Art can never be reduced to the material (color, style, etc.) used for its creation nor to its creator (his intention and skill, his psyche are not sufficient to describe the result as art). To be art - there has to be an irreducible rest in it, which cannot be explained by the things, which were already there before its creation. To be art - there has to be something new.
To avoid a spiritualistic interpretation: this does not mean, that this irreducible rest is irreducible because of its otherworldly/supernatural characteristics.
But it is irreducible because it provides us with the frame with which we can understand its context.
It's not the context that helps us to understand a work of art. It is the artwork which helps us to understand the context (a historic one, an psychological one, the art-market,...etc.).
Therefore it relates to a perspective, a standpoint, and a point of truth.
Well you could object: isn't beauty in the eye of the beholder - and therefore purely subjective?
You would be right
But first is beauty all that art is about?
- and second: if beauty is in the eye of the beholder - is art not rather the point of view between them (two beholders), the point of view no one thought of (before the artwork has been created)? The point of view we are now able to take, since the artwork gave us the proper frame?

At this point I would like to conclude:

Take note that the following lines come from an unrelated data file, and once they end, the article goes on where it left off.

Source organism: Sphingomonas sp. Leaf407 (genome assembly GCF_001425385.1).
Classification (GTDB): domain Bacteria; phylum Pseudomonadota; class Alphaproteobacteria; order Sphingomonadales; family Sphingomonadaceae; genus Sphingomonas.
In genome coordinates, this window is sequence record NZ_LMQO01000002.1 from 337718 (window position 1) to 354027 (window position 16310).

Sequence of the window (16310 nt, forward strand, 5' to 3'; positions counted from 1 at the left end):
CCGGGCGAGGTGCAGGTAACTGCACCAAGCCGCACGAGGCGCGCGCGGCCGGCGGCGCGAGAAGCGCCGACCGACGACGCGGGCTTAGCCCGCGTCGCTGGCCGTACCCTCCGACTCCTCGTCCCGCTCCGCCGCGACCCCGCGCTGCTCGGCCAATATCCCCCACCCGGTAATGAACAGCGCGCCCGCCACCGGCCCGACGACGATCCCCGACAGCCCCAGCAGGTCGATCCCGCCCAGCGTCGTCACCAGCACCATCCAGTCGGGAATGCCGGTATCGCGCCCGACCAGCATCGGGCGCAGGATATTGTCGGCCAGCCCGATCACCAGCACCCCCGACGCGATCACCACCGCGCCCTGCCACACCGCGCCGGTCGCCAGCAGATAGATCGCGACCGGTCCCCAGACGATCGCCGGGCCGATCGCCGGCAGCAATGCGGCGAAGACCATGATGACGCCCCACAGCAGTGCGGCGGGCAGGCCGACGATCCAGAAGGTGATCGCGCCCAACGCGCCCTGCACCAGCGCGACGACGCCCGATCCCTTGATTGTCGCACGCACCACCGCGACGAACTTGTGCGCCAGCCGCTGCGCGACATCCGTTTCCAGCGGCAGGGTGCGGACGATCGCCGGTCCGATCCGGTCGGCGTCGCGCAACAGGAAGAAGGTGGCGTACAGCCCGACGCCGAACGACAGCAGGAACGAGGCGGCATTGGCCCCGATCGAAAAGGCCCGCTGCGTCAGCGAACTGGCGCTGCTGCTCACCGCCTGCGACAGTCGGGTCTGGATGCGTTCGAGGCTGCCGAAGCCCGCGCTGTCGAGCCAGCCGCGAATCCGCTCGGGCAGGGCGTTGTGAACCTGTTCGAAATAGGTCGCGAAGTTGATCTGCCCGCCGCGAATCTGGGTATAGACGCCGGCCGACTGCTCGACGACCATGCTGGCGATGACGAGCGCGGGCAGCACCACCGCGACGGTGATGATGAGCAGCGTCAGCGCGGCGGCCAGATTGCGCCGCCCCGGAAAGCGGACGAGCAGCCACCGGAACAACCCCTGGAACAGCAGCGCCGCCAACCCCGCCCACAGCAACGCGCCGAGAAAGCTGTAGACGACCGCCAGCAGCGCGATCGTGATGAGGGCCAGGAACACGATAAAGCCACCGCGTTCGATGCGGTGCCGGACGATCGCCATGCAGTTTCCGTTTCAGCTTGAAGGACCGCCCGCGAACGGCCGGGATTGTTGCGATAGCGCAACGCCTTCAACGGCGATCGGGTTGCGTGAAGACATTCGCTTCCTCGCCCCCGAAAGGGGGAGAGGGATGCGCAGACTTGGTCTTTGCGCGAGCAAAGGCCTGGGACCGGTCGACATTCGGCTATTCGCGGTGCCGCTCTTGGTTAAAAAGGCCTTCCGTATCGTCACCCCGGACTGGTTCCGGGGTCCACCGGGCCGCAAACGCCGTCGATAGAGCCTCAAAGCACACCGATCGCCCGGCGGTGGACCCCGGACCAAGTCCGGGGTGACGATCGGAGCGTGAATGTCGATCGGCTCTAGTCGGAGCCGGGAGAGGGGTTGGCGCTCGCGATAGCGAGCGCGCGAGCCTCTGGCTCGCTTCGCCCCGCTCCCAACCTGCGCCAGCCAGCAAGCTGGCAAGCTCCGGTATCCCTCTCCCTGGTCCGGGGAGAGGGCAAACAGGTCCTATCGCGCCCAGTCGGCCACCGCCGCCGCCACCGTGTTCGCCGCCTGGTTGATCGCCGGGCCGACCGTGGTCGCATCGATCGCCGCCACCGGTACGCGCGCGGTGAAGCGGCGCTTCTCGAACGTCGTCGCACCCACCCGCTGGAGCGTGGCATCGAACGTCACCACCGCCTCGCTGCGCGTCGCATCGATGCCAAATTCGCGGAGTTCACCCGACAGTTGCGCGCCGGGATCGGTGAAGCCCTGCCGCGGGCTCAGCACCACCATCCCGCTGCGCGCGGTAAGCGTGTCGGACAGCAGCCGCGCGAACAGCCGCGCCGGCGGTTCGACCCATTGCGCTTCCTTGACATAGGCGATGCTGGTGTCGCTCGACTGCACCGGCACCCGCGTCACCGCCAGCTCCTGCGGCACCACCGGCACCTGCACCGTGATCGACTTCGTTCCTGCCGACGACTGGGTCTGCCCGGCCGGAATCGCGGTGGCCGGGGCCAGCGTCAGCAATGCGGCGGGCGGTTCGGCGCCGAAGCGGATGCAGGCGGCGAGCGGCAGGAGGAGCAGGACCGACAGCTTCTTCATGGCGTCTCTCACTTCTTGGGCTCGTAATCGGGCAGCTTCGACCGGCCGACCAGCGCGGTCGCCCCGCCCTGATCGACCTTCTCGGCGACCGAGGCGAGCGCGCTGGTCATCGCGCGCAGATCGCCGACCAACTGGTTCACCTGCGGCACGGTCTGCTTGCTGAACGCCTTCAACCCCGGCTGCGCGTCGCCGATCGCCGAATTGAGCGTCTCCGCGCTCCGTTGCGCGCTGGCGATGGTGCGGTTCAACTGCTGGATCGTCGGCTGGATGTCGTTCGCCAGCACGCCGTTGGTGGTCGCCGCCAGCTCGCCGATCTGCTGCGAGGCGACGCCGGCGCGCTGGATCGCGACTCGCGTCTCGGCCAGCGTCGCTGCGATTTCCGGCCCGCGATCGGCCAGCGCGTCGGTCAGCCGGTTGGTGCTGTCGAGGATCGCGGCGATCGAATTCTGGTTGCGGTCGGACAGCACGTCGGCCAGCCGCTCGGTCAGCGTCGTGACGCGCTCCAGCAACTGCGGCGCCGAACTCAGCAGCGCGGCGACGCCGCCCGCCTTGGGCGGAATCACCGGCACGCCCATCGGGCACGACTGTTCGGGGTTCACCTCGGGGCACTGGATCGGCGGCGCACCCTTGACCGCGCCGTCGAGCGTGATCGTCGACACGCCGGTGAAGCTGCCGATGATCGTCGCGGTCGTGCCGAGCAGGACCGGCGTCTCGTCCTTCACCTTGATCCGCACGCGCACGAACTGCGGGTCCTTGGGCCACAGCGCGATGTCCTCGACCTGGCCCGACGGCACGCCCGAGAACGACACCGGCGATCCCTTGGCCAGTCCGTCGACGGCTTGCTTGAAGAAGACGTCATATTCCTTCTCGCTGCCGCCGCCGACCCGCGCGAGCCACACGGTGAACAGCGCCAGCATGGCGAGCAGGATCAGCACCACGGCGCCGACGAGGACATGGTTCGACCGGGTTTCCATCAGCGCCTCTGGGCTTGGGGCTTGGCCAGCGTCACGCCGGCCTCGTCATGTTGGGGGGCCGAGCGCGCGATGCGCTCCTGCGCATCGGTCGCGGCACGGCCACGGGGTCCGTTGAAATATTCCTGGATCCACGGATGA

"Art is in the eye of the beholder."
- Does not mean that - art can only be interpreted (be defined as art) through the eyes of the beholder.
- But rather - you can only proper interpret the beholder (and his context) through the eyes of the artwork.



My version of the arguments of * EricKuns

Any style has its right to exist. There are different styles of artistic expression and all of them
           are of equal value.
There is art and there is non-art and its border can be defined as being "faithful to a particular
           artistic event"
There are infinite numbers of reasons to paint - but "reasons" are not "art per se", cause art is
           not functional (it can be - but it's whether a necessary nor a sufficient definition)
A grandiose and exact definition of art is not only possible but absolutely necessary (surely not
           at the level of styles)
Art is indeed impossible to grasp but this doesn't mean that a definition of art is impossible
          - on the contrary: this intangible nature lies at the core of the definition of art
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To give a short reply to *Zablocki (a longer one will follow shortly):

If the purpose of a painting is to help us understand the world around us - no explanation is necessary.
Nevertheless an explanation wouldn't contradict a truly artistic work.
Perhaps it would be more precise if we didn't call it  an "explanation of the artwork" but rather an "communicative exploration of the artistic event behind it".
The deadlock here for me is this: can an event, a truth be explored through communication? Is truth relational?
I think an artwork does not relate to anything else but itself and therefore should be cherished as an aim in itself.
The purpose of this journal is to examine the relationship of artwork with theory in general with a focus on paintings in particular.
While there are plenty of articles and books about various theories of art, I do not aim at constructing a new theoretical framework, but instead examining my own existing concepts (may they be conscious or unconscious) and strip them off reactionary and conservative elements I may be not aware of yet.

By talking to many people about art, including some excellent artists, I stumbled over many immature, crude or even false and idiotic and reactionary conceptions of art. I think myself as committed to art but as great my love for art is, as great is my interest to demarcate true art from mere art-production and the art-market.